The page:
The goal of the TreePhilly program is to support the establishment and maintenance of a healthy tree canopy in every Philadelphia neighborhood, with a focus on environmental justice and equity. Through its Community Yard Tree Giveaway, TreePhilly builds partnerships with community-based organizations in neighborhoods with low levels of tree canopy, higher risk to environmental health hazards and high rates of tree canopy loss. Partner organizations promote and support the yard tree planting program among their neighbors and community members and receive a grant for their participation. This season, TreePhilly will distribute grants to 27 community partners around the city and work with them to provide local pick-up sites and tree delivery in areas of low tree canopy. Registration for each neighborhood event will be limited to the residents of each local partner’s target community. TreePhilly will also host one pick-up event with unrestricted citywide registration for 200 trees.

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This fall, TreePhilly will deepen its relationship to long-time partners such as Nueva Esperanza in Hunting Park and the Eastwick Friends and Neighbors in Southwest Philadelphia, and welcome new collaborators like the Memphis Academy Charter School in Port Richmond and The Simple Way in Kensington. Through these collaborations, the program is working to build and maintain tree canopy in some of the areas hardest hit by the effects of climate change this summer. In addition to providing grants and trees, TreePhilly works to learn from partners about their goals for community greening and wellness and strives to connect them with the resources needed to meet those visions.

“I am always excited to partner with TreePhilly. When I think about TreePhilly, I smile because I am impressed and inspired by these people of nature who love and nurture the environment with trees. TreePhilly has become a staple in the Eastwick/Southwest communities,” said Ramona Rousseau-Reid, Vice President for the Eastwick Friends and Neighbors Coalition.  “I am grateful and show my appreciation by participating in the tree giveaway events. I am empowered by their teachings and share my sentiment with my neighbors by asking, ‘Have you ever just sat down in a quiet place, perhaps a park or green space, and felt calm and peaceful as you notice the wonder of trees?’”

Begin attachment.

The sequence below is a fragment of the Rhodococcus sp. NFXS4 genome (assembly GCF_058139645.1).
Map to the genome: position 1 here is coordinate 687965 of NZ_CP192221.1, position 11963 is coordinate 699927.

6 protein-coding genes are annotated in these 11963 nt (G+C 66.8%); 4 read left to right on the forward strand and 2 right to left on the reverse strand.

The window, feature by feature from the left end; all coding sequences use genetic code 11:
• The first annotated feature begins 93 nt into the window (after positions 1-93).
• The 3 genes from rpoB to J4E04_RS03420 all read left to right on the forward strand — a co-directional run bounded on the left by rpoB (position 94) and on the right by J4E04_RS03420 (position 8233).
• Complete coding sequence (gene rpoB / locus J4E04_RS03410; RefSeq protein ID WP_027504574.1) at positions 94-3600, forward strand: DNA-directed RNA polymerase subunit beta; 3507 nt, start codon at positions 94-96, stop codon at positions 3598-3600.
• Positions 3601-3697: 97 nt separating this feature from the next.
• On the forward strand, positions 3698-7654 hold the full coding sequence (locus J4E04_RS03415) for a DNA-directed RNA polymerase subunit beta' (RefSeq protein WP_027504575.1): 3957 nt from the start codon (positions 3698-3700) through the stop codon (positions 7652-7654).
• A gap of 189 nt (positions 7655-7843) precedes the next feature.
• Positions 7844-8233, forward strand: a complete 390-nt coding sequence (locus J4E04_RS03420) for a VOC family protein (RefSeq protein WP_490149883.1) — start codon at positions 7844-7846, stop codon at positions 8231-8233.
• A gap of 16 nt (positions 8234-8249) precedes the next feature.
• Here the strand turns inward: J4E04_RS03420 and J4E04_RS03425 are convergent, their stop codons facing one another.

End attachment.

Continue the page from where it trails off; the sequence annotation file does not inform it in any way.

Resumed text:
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Registration for trees opens on September 22 at TreePhilly.org.  The citywide pick-up event takes place on October 23, while deliveries and neighborhood events will take place throughout the fall. Trees are available while supplies last and pre-registration is required (there will be no trees available for walk-ins). Trees must be planted in the ground on private property in the city of Philadelphia. Delivery is reserved for residents in high-risk populations and those unable to pick up a tree in their car. Tree species offered are selected to meet resident needs and desires and withstand the changing climate. Highlights of the fall selection include a native tropical-tasting fruit tree called the PawPaw and urban-tolerant shade trees like the Black Gum and Sassafras, which provide beautiful fall color.